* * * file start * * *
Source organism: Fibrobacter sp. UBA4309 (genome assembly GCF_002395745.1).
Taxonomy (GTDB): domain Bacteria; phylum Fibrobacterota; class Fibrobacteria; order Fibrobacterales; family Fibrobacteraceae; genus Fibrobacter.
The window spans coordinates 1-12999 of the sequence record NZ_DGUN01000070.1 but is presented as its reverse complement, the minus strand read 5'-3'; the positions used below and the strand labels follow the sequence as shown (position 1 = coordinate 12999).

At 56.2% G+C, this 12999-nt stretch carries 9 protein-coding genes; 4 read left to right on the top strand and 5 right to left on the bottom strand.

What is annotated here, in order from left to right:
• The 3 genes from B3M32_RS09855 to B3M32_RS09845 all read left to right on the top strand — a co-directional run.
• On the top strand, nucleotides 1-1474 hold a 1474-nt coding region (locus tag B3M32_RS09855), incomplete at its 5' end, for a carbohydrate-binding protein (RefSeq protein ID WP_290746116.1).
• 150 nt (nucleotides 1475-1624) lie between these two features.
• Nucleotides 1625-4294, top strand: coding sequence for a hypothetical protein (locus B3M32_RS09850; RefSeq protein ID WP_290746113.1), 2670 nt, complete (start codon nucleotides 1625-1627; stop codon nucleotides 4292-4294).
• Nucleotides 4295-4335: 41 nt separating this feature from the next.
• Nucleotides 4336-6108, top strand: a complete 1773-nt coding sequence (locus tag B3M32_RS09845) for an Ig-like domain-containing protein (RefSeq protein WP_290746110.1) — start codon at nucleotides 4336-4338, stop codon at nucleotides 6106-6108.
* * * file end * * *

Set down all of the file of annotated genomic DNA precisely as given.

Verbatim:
Source organism: Fibrobacter sp. UBA4309 (genome assembly GCF_002395745.1).
Taxonomy (GTDB): domain Bacteria; phylum Fibrobacterota; class Fibrobacteria; order Fibrobacterales; family Fibrobacteraceae; genus Fibrobacter.
The window spans coordinates 1-12999 of the sequence record NZ_DGUN01000070.1 but is presented as its reverse complement, the minus strand read 5'-3'; the positions used below and the strand labels follow the sequence as shown (position 1 = coordinate 12999).

At 56.2% G+C, this 12999-nt stretch carries 9 protein-coding genes; 4 read left to right on the top strand and 5 right to left on the bottom strand.

What is annotated here, in order from left to right:
• The 3 genes from B3M32_RS09855 to B3M32_RS09845 all read left to right on the top strand — a co-directional run.
• On the top strand, nucleotides 1-1474 hold a 1474-nt coding region (locus tag B3M32_RS09855), incomplete at its 5' end, for a carbohydrate-binding protein (RefSeq protein ID WP_290746116.1).
• 150 nt (nucleotides 1475-1624) lie between these two features.
• Nucleotides 1625-4294, top strand: coding sequence for a hypothetical protein (locus B3M32_RS09850; RefSeq protein ID WP_290746113.1), 2670 nt, complete (start codon nucleotides 1625-1627; stop codon nucleotides 4292-4294).
• Nucleotides 4295-4335: 41 nt separating this feature from the next.
• Nucleotides 4336-6108, top strand: a complete 1773-nt coding sequence (locus tag B3M32_RS09845) for an Ig-like domain-containing protein (RefSeq protein WP_290746110.1) — start codon at nucleotides 4336-4338, stop codon at nucleotides 6106-6108.